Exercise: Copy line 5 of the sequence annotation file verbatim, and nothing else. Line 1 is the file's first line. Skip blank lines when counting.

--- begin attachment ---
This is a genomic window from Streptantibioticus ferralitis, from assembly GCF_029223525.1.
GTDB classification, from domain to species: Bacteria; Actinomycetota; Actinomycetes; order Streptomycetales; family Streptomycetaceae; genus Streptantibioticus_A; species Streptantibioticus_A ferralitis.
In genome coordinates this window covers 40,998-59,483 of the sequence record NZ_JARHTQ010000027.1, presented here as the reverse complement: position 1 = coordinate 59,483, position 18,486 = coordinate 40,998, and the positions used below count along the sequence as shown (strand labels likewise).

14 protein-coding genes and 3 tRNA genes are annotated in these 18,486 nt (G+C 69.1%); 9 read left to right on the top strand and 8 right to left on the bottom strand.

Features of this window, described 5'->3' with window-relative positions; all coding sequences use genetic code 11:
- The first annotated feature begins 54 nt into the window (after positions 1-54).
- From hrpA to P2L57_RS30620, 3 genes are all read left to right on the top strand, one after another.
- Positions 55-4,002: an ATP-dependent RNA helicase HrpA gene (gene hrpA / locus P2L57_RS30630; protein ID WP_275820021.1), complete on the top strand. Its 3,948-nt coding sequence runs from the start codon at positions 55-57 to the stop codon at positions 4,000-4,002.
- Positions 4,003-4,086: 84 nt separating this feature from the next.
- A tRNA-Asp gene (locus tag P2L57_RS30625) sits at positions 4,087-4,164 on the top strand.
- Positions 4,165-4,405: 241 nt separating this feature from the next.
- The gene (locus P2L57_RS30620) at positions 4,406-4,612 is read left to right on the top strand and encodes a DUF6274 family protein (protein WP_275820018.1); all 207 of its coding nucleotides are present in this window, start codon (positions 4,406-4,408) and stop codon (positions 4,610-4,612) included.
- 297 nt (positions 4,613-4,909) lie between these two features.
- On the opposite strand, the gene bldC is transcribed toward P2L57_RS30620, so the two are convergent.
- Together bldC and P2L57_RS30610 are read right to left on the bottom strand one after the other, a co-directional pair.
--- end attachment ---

Features of this window, described 5'->3' with window-relative positions; all coding sequences use genetic code 11: